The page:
Last week’s Interop conference in Las Vegas was filled with with news from different IT vendors trying to one up the competition—as is typically the case.
Just a couple of miles down the Strip, though, a second conference took place: EMC’s annual user conference.
EMC World happens annually, but this event was somewhat special because next year at this time EMC will be under the ownership of Dell. The conference is in the books now, and here are the most notable things I took away from it.
1. Joe Tucci says goodbye.
Joe Tucci took over EMC in 2001 when its revenue was a shade under $7 billion annually. Under his reign, the company took on the personality of its CEO and became a scrappy fighter that was never willing to lose a deal to any competitor, for any reason. Tucci very much has an attitude of “there’s no problem too big to solve,” and that permeated throughout EMC.
In 2015, EMCs revenues were just under $25 billion, making the company over three times the size it was when Tucci took over. The handoff from Tucci to Michael Dell was made official at EMC World 2016. Tucci may no longer be the face of the company, but his legacy will live on.
2. EMC up-levels its message.
Historically, EMC World has been a highly technical show with themes directed at a technical audience. EMC World 2016 was different. The theme of “modernize” was a business-level topic that focused on creating some urgency for organizations to prepare for digital transformation. Most of the breakout sessions still focused on the hard-core technologist, and the conference could have used a few sessions that drilled down on the business implications of digitization, but this was a great start.
Kudos to EMC’s relatively new CMO, Nina Hargus, for putting together a strong business theme and being able to tie it back to the technical level through the lens of the cloud.
3. Who’s your daddy? It’s Dell.
In 2004, Boston Red Sox pitcher Pedro Martinez (the greatest pitcher of all time) lost his third consecutive game to rival New York Yankees. When asked about it, Martinez said, “Call the Yankees my daddy,” meaning the Yankees owned him. On stage, both Tucci and Dell used the word “merger” over and over, but make no mistake—this is no merger. Dell is the daddy, and the new name reflects it.
The combined company will be known as Dell Technologies, which will take on a structure similar to the EMC Federation. Dell Technologies will be composed of Dell (core dell business), EMC II (storage), VMware and Virtustream (virtualization), Pivotal (cloud platform), SecureWorks and RSA (security).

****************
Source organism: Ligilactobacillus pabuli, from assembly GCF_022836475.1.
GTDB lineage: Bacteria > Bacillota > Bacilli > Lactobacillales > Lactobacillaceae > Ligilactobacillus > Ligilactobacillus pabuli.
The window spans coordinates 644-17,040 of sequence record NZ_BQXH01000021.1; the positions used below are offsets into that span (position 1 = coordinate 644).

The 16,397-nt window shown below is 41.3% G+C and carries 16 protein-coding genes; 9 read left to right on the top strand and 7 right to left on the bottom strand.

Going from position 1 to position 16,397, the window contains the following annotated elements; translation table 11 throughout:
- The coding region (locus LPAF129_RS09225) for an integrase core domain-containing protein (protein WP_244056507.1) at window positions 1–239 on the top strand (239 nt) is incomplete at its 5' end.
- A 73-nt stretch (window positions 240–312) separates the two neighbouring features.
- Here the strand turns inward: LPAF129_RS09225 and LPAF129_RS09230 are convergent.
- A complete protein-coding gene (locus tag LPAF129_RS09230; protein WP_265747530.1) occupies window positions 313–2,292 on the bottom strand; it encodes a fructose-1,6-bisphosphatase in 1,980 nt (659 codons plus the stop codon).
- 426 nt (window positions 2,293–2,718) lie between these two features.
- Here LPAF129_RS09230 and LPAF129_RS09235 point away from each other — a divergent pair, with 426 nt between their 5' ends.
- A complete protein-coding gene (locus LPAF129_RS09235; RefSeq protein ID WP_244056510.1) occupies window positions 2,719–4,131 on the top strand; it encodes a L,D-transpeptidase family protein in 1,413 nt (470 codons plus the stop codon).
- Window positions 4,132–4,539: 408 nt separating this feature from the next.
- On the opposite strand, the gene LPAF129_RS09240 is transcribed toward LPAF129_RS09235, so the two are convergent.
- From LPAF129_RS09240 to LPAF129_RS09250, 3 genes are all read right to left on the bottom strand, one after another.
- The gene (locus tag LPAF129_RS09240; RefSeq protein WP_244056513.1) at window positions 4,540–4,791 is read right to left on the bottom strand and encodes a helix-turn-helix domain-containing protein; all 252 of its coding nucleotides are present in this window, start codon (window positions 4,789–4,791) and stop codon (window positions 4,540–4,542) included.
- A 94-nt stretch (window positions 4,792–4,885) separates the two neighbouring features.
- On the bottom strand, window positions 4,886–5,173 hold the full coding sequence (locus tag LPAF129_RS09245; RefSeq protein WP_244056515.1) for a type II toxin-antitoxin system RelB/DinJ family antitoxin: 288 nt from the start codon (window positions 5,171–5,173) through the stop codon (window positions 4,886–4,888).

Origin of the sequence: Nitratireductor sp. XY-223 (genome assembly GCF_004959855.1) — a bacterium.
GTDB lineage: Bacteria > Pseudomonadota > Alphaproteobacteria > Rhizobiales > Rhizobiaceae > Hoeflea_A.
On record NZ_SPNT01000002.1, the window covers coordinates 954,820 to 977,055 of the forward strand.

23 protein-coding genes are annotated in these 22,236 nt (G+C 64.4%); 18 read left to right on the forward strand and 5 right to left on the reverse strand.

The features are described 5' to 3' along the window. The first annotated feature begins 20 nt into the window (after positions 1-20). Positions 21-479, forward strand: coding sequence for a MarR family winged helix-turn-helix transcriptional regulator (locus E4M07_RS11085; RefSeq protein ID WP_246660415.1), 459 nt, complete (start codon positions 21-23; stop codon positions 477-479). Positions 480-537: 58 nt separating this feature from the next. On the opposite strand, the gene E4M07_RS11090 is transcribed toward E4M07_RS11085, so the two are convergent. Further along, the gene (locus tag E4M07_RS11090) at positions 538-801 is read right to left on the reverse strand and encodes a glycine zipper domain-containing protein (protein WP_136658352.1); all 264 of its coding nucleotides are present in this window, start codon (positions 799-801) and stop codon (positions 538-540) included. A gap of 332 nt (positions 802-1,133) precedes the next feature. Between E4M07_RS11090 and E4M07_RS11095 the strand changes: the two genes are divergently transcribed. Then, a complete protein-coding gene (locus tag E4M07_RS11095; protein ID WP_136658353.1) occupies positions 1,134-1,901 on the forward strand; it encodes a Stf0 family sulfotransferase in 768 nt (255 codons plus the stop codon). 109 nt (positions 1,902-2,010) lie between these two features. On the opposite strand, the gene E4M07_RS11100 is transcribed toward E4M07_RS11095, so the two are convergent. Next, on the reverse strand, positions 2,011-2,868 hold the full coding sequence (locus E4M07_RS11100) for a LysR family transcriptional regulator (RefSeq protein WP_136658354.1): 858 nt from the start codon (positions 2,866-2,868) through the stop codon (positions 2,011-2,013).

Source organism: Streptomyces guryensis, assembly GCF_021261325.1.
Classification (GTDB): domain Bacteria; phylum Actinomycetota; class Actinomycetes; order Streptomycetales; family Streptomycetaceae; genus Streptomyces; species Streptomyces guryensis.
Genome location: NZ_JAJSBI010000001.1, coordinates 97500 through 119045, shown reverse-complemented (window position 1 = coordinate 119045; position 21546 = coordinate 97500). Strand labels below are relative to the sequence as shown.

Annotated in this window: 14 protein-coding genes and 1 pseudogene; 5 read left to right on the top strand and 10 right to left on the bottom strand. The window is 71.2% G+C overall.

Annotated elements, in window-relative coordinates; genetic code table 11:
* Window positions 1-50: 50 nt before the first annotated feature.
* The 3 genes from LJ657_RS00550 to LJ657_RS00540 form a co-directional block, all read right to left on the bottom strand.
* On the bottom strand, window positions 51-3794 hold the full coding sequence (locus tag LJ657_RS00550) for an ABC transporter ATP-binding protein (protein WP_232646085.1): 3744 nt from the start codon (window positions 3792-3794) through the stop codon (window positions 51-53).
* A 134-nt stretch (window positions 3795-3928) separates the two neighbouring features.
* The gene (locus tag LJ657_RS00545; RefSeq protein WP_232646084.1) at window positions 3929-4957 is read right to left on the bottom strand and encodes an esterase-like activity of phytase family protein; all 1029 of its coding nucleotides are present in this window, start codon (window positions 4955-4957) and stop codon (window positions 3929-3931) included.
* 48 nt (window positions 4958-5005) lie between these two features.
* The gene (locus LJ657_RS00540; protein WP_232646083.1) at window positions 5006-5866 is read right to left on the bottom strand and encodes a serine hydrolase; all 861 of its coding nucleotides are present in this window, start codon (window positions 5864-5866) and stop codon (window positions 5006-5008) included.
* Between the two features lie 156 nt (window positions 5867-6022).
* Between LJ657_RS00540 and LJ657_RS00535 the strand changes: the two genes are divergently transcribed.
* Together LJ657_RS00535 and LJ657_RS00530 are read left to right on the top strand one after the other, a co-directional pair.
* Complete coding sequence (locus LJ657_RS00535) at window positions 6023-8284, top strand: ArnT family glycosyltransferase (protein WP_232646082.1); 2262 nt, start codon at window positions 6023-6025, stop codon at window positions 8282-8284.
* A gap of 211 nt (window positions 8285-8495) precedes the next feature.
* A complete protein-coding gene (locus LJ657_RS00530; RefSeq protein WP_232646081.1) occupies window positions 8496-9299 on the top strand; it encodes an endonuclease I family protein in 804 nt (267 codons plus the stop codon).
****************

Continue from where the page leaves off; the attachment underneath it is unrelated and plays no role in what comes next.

Over time, there should be additional shuffling of the deck chairs. For example, the products in the current Dell security group should move over the RSA group. Also, I’d like to see Dell take networking more seriously—to go acquire either Extreme Networks or Aerohive and create a Dell Networking group.
4. Storage is now flashy.
One of the common themes we heard in the keynote and breakout sessions is that 2016 is the “Year of Flash,” when organizations use flash as primary storage for most business applications. The price of flash has come way down and now is priced at about 30 cents per gigabyte, whereas traditional storage ranges from about a nickel to a dime per gigabyte.
Flash, however, is much more reliable and requires much less maintenance. It also has greater densities per rack, so the cost differential is now nominal.
While the growth of flash will be a rising tide that lifts all flash boats, EMC has over 70 percent share, so pushing the industry to think “flash first” disproportionality favors EMC.
Almost all of the major announcements at EMC World revolved around flash solutions. The company announced a number of new rack-scale, all-flash offerings, including DSSD D5 systems and flash for VCE VxRack (coming in the second half in 2016).
5. Blocks and racks and rails, oh my!
There’s no question that most businesses are thinking “cloud first” today. It’s also true that hybrid cloud will become the norm, as organizations want to leverage the benefits of the cloud but keep the infrastructure on premises for security and control purposes.
A third truth is that most companies do not have the technical skills to build their own private clouds. Enter VCE, the former joint venture between VMware, Cisco and EMC that is now owned by EMC.
The company’s flagship product, vBlock, is a converged system that brings together storage, networking, servers and networking technologies from the three market-leading organizations. The company applies some “VCE magic” to the system and enables its customers to stand up a private cloud in about a week with a pre-configured, validated solution.
However, converged solutions aren’t for everyone or all use cases. The hyper-converged market has exploded over the past few years, and VCE has a solution for everyone.
VxRail is a 2RU system that enables customers to start small and scale up from there. VxRack is a rack-level solution that lets customers start big and has massive scale out capabilities.
Hyper-converged systems initially appealed to smaller organizations looking for a single box. Now that the technology is moving upstream and customer requirements are becoming more architectural in nature rather than box-specific, VCE should become one of the dominant hyper-converged vendors.